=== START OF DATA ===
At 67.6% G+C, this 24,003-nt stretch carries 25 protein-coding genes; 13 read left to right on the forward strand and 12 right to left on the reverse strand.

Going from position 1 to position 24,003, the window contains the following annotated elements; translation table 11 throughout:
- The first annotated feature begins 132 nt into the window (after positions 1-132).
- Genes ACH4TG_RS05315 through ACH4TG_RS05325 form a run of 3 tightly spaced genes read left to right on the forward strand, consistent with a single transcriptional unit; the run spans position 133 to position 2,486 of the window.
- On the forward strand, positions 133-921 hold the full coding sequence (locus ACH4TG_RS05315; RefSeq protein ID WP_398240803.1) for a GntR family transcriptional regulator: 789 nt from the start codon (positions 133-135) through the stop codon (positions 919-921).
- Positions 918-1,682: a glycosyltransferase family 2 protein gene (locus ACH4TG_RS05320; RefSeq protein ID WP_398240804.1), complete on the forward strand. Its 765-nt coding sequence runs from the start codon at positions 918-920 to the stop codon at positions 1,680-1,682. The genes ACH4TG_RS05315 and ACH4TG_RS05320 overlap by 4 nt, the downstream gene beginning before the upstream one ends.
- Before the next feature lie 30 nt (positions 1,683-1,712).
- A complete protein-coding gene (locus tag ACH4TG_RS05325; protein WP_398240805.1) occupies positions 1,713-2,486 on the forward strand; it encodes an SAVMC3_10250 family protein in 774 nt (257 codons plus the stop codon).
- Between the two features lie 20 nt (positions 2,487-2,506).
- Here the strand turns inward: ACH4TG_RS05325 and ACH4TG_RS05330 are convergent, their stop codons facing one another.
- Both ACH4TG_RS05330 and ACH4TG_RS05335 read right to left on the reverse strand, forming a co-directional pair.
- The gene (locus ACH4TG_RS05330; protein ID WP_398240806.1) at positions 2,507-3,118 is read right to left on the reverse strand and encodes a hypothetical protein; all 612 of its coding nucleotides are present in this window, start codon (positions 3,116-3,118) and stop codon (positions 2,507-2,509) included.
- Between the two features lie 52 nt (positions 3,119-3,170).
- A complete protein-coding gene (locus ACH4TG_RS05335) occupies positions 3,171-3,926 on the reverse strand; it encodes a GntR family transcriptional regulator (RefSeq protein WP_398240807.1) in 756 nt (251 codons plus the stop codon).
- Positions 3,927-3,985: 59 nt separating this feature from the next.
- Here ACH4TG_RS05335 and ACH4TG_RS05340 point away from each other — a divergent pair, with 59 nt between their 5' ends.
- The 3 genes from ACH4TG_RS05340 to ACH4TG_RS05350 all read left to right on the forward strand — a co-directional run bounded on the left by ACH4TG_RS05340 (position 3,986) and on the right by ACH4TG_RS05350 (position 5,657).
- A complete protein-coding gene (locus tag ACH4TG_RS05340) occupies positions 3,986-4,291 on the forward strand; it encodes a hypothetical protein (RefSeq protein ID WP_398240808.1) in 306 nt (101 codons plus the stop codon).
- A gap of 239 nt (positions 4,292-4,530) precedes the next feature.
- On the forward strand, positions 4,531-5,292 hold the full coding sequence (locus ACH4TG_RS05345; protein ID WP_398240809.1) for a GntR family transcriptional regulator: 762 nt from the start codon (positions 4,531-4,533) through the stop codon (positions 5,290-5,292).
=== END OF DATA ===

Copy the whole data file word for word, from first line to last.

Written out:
At 67.6% G+C, this 24,003-nt stretch carries 25 protein-coding genes; 13 read left to right on the forward strand and 12 right to left on the reverse strand.

Going from position 1 to position 24,003, the window contains the following annotated elements; translation table 11 throughout:
- The first annotated feature begins 132 nt into the window (after positions 1-132).
- Genes ACH4TG_RS05315 through ACH4TG_RS05325 form a run of 3 tightly spaced genes read left to right on the forward strand, consistent with a single transcriptional unit; the run spans position 133 to position 2,486 of the window.
- On the forward strand, positions 133-921 hold the full coding sequence (locus ACH4TG_RS05315; RefSeq protein ID WP_398240803.1) for a GntR family transcriptional regulator: 789 nt from the start codon (positions 133-135) through the stop codon (positions 919-921).
- Positions 918-1,682: a glycosyltransferase family 2 protein gene (locus ACH4TG_RS05320; RefSeq protein ID WP_398240804.1), complete on the forward strand. Its 765-nt coding sequence runs from the start codon at positions 918-920 to the stop codon at positions 1,680-1,682. The genes ACH4TG_RS05315 and ACH4TG_RS05320 overlap by 4 nt, the downstream gene beginning before the upstream one ends.
- Before the next feature lie 30 nt (positions 1,683-1,712).
- A complete protein-coding gene (locus tag ACH4TG_RS05325; protein WP_398240805.1) occupies positions 1,713-2,486 on the forward strand; it encodes an SAVMC3_10250 family protein in 774 nt (257 codons plus the stop codon).
- Between the two features lie 20 nt (positions 2,487-2,506).
- Here the strand turns inward: ACH4TG_RS05325 and ACH4TG_RS05330 are convergent, their stop codons facing one another.
- Both ACH4TG_RS05330 and ACH4TG_RS05335 read right to left on the reverse strand, forming a co-directional pair.
- The gene (locus ACH4TG_RS05330; protein ID WP_398240806.1) at positions 2,507-3,118 is read right to left on the reverse strand and encodes a hypothetical protein; all 612 of its coding nucleotides are present in this window, start codon (positions 3,116-3,118) and stop codon (positions 2,507-2,509) included.
- Between the two features lie 52 nt (positions 3,119-3,170).
- A complete protein-coding gene (locus ACH4TG_RS05335) occupies positions 3,171-3,926 on the reverse strand; it encodes a GntR family transcriptional regulator (RefSeq protein WP_398240807.1) in 756 nt (251 codons plus the stop codon).
- Positions 3,927-3,985: 59 nt separating this feature from the next.
- Here ACH4TG_RS05335 and ACH4TG_RS05340 point away from each other — a divergent pair, with 59 nt between their 5' ends.
- The 3 genes from ACH4TG_RS05340 to ACH4TG_RS05350 all read left to right on the forward strand — a co-directional run bounded on the left by ACH4TG_RS05340 (position 3,986) and on the right by ACH4TG_RS05350 (position 5,657).
- A complete protein-coding gene (locus tag ACH4TG_RS05340) occupies positions 3,986-4,291 on the forward strand; it encodes a hypothetical protein (RefSeq protein ID WP_398240808.1) in 306 nt (101 codons plus the stop codon).
- A gap of 239 nt (positions 4,292-4,530) precedes the next feature.
- On the forward strand, positions 4,531-5,292 hold the full coding sequence (locus ACH4TG_RS05345; protein ID WP_398240809.1) for a GntR family transcriptional regulator: 762 nt from the start codon (positions 4,531-4,533) through the stop codon (positions 5,290-5,292).